I’ve just returned from spending two days in Barcelona, attending the HP Converged Infrastructure Event.
Disclaimer: HP paid for my flights, hotels and meals during this trip. I was otherwise not remunerated for my time or required to blog about the event.
The event was more a media/press session rather than a technical deep dive, although technical product managers were on hand and the assembled bloggers did exercise the product managers’ knowledge. We were presented to on the new P9500 (the HP model of the HDS VSP) and on new blade systems.
Having seen the P9500 in a different skin only a week before, there weren’t any major surprises in the hardware. For those of you who are interested in the hardware, Calvin Zito has a video here. However we were shown a new software feature called APEX (Application Performance Extender) that enables QOS to be applied to servers (and on HP-UX, applications) for I/O on the P9500. APEX seems like a great idea; a centralised server collects performance statistics on each server (using agents, unfortunately), then makes decisions on workload prioritisation that are then fed to the P9500 array in order to implement the QOS policies.
I do think however that APEX has some issues. Firstly, response time is measured on the basis of the view of the host of that I/O. Now I know it’s notoriously difficult (nay, impossible) to measure end-to-end performance in a SAN network and to determine how each component influences the I/O latency. There could be multiple Fibre Channel switch hops, buffer credit congestion (especially in stretched fabrics), latency introduced by replication and so on. Consequently the view the host sees of an I/O could be vastly different to the way the array believes it is servicing that I/O. This could result in skewed I/O balancing, which isn’t good. Hopefully as more information is made available, I will be able to provide more insight, suffice to say for now, that the concept is good; the proof will be in the detail.
Day 2 of the CI event was a 3Par roadshow. 3PAR is being pushed as the saviour for HP Storage and that can be seen by the fact that Dave Scott, who headed up 3Par, has been appointed General Manager for the StorageWorks business. I personally believe 3Par is a great product, and with the momentum they’ve achieved so far with their R&D spend, it can only get better as HP publicly committed to significant increased R&D in the platform. HP stated that only 11% of the external storage market comes their way and they intend to use 3Par to go after the other 89%.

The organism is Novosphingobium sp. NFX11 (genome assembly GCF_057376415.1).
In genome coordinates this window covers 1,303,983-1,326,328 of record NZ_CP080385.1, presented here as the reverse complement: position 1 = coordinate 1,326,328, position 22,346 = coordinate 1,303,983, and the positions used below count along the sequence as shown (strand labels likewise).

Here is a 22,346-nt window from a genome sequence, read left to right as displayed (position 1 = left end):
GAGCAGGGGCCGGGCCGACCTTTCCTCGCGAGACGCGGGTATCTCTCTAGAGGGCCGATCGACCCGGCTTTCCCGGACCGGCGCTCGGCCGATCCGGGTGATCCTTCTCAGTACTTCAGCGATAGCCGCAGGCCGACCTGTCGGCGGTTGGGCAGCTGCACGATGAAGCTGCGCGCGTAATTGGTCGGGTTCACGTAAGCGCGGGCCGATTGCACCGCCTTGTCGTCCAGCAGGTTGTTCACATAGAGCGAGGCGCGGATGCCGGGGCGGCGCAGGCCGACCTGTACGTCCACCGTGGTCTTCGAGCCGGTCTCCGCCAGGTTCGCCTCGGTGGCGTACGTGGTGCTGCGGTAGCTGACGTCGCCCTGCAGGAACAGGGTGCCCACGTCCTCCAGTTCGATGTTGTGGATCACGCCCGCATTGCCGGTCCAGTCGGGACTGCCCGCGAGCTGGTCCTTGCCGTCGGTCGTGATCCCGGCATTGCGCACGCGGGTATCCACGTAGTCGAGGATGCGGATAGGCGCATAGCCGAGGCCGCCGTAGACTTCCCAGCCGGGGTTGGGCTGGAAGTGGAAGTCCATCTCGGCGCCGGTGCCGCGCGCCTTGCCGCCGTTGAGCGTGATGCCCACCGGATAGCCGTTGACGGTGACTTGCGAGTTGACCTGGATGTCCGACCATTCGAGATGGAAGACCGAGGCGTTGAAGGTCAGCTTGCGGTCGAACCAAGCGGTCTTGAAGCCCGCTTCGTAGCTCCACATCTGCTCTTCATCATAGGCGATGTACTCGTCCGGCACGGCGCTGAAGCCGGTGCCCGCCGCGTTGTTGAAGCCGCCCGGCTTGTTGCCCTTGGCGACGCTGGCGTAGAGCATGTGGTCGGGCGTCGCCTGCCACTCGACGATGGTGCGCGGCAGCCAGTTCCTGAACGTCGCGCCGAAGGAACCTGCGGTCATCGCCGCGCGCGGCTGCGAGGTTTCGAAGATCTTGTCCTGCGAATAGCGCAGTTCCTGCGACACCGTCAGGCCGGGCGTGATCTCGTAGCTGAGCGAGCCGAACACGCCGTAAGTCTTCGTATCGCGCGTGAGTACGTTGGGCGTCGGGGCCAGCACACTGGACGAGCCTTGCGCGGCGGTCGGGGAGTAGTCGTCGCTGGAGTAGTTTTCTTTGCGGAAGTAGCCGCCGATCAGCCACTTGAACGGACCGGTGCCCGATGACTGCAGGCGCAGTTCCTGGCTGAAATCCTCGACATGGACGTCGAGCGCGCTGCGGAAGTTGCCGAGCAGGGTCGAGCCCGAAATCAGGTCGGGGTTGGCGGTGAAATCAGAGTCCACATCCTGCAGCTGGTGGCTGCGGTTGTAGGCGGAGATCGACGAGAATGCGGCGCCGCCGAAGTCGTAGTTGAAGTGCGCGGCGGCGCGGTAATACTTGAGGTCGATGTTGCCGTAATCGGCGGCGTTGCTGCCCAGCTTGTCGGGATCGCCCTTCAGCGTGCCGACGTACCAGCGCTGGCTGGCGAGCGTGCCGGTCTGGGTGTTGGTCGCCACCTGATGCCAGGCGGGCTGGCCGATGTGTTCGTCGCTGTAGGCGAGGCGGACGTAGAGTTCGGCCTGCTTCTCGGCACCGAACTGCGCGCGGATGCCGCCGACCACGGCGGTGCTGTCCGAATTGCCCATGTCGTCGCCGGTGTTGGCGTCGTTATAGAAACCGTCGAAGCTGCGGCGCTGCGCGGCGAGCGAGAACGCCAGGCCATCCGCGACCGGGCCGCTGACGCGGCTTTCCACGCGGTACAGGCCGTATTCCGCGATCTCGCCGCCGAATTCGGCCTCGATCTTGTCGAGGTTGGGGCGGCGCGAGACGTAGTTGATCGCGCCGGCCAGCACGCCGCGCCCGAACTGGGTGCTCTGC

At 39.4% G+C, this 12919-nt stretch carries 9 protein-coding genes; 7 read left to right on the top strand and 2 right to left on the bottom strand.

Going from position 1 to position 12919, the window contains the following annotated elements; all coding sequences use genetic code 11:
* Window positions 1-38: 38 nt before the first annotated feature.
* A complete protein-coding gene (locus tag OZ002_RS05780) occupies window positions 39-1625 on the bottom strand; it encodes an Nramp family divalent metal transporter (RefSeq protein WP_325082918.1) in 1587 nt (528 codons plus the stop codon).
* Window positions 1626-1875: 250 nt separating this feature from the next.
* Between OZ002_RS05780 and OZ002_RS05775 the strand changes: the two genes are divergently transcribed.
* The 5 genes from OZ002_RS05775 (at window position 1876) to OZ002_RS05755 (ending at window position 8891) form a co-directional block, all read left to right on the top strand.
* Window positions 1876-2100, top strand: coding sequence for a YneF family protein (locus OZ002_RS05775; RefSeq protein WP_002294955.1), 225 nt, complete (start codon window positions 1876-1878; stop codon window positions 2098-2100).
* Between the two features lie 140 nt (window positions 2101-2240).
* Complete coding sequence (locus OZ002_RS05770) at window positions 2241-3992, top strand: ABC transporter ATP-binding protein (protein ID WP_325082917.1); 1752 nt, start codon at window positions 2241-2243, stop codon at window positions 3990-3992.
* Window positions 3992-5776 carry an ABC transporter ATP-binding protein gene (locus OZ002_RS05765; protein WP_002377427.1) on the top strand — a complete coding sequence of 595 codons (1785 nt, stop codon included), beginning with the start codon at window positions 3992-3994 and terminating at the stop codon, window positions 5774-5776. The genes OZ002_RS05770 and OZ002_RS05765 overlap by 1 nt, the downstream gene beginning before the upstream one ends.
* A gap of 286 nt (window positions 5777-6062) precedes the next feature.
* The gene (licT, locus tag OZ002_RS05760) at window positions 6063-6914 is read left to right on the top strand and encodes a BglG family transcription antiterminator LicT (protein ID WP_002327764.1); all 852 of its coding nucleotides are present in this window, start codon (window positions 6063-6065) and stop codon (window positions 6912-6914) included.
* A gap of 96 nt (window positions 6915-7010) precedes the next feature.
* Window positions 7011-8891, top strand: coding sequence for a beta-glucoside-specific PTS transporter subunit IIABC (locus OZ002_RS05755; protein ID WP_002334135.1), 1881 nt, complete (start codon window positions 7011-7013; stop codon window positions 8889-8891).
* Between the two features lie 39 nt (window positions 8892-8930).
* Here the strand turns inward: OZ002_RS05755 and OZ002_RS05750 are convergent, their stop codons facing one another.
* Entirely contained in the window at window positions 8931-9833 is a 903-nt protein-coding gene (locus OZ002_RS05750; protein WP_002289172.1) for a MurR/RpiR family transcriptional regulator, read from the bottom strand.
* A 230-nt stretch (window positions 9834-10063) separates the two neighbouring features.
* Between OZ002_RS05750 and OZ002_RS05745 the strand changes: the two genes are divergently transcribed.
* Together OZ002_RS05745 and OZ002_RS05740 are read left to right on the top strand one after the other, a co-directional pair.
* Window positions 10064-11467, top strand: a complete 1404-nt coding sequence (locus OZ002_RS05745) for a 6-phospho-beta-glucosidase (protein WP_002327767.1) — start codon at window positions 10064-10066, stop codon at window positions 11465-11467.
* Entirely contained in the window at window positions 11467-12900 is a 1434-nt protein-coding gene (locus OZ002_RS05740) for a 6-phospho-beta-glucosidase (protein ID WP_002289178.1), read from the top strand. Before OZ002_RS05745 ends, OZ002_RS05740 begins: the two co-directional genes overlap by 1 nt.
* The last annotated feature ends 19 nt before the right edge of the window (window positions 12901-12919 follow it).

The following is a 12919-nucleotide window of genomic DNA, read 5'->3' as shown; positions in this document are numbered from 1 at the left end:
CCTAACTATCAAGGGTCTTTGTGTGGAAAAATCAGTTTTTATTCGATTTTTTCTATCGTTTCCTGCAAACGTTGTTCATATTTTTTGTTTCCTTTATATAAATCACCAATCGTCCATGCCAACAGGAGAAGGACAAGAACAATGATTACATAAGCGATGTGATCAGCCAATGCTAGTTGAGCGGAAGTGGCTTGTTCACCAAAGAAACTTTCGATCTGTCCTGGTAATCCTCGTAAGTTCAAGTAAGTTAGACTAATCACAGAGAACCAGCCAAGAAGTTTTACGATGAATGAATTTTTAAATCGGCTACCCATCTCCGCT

The positioning of 3Par seems like a great move for HP. The acquisition wasn’t a direct response to the Dell bid, but rather HP had been planning for some time to acquire 3Par and changes in management made that more easy to achieve as part of a Dell counter-offer. But the confusing part of the day’s presentation was the omission of the P9500 array from the discussion. A slide was displayed showing the evolution of the platforms for both traditional and service provider customers. 3Par is the only choice for service providers and is the major choice at Enterprise, mid and low-range. XP (now P9000) is moved to the side and presumably only retained for mainframe or existing/specialist customers.
If 3Par is to become the premier HP storage product, there is going to need to be some serious thinking put in to converting customers. Management (alerting, provisioning, billing etc) will all be different; there’s a whole set of migration strategies that will need to be developed; business models will change (new ways to calculate ROI/TCO). Getting this information to customers rather than just discussing the tin will be HP’s greatest challenge and one I look forward to observing.
Meanwhile, here are a few pictures from the event.